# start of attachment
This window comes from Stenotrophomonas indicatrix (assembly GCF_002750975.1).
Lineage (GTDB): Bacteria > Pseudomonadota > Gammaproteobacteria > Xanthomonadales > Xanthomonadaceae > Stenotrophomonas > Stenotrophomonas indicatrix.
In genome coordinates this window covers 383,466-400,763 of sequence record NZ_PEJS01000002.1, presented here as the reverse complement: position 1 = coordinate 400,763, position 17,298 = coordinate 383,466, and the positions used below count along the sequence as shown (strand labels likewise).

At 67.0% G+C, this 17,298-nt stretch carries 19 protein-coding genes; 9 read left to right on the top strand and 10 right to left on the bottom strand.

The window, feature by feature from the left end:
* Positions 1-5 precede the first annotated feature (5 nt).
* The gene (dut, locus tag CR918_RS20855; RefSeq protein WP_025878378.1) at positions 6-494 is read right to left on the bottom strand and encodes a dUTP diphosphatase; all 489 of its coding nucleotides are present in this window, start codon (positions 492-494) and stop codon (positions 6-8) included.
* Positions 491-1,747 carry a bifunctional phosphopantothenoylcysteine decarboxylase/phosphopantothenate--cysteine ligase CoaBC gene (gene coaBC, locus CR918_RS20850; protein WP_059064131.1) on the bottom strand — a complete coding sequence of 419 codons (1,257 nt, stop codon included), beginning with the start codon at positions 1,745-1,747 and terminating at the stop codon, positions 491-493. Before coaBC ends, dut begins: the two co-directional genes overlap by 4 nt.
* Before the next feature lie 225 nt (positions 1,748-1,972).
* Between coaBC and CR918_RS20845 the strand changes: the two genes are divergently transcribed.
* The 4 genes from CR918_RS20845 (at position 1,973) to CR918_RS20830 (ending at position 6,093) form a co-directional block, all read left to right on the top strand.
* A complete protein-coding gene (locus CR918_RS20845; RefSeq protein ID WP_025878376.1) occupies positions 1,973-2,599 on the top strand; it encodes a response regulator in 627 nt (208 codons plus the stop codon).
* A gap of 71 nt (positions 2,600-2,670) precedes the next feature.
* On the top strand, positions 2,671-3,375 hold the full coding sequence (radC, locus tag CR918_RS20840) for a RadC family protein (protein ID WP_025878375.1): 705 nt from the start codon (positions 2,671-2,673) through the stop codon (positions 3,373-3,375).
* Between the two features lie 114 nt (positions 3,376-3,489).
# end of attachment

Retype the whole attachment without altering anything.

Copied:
This window comes from Stenotrophomonas indicatrix (assembly GCF_002750975.1).
Lineage (GTDB): Bacteria > Pseudomonadota > Gammaproteobacteria > Xanthomonadales > Xanthomonadaceae > Stenotrophomonas > Stenotrophomonas indicatrix.
In genome coordinates this window covers 383,466-400,763 of sequence record NZ_PEJS01000002.1, presented here as the reverse complement: position 1 = coordinate 400,763, position 17,298 = coordinate 383,466, and the positions used below count along the sequence as shown (strand labels likewise).

At 67.0% G+C, this 17,298-nt stretch carries 19 protein-coding genes; 9 read left to right on the top strand and 10 right to left on the bottom strand.

The window, feature by feature from the left end:
* Positions 1-5 precede the first annotated feature (5 nt).
* The gene (dut, locus tag CR918_RS20855; RefSeq protein WP_025878378.1) at positions 6-494 is read right to left on the bottom strand and encodes a dUTP diphosphatase; all 489 of its coding nucleotides are present in this window, start codon (positions 492-494) and stop codon (positions 6-8) included.
* Positions 491-1,747 carry a bifunctional phosphopantothenoylcysteine decarboxylase/phosphopantothenate--cysteine ligase CoaBC gene (gene coaBC, locus CR918_RS20850; protein WP_059064131.1) on the bottom strand — a complete coding sequence of 419 codons (1,257 nt, stop codon included), beginning with the start codon at positions 1,745-1,747 and terminating at the stop codon, positions 491-493. Before coaBC ends, dut begins: the two co-directional genes overlap by 4 nt.
* Before the next feature lie 225 nt (positions 1,748-1,972).
* Between coaBC and CR918_RS20845 the strand changes: the two genes are divergently transcribed.
* The 4 genes from CR918_RS20845 (at position 1,973) to CR918_RS20830 (ending at position 6,093) form a co-directional block, all read left to right on the top strand.
* A complete protein-coding gene (locus CR918_RS20845; RefSeq protein ID WP_025878376.1) occupies positions 1,973-2,599 on the top strand; it encodes a response regulator in 627 nt (208 codons plus the stop codon).
* A gap of 71 nt (positions 2,600-2,670) precedes the next feature.
* On the top strand, positions 2,671-3,375 hold the full coding sequence (radC, locus tag CR918_RS20840) for a RadC family protein (protein ID WP_025878375.1): 705 nt from the start codon (positions 2,671-2,673) through the stop codon (positions 3,373-3,375).
* Between the two features lie 114 nt (positions 3,376-3,489).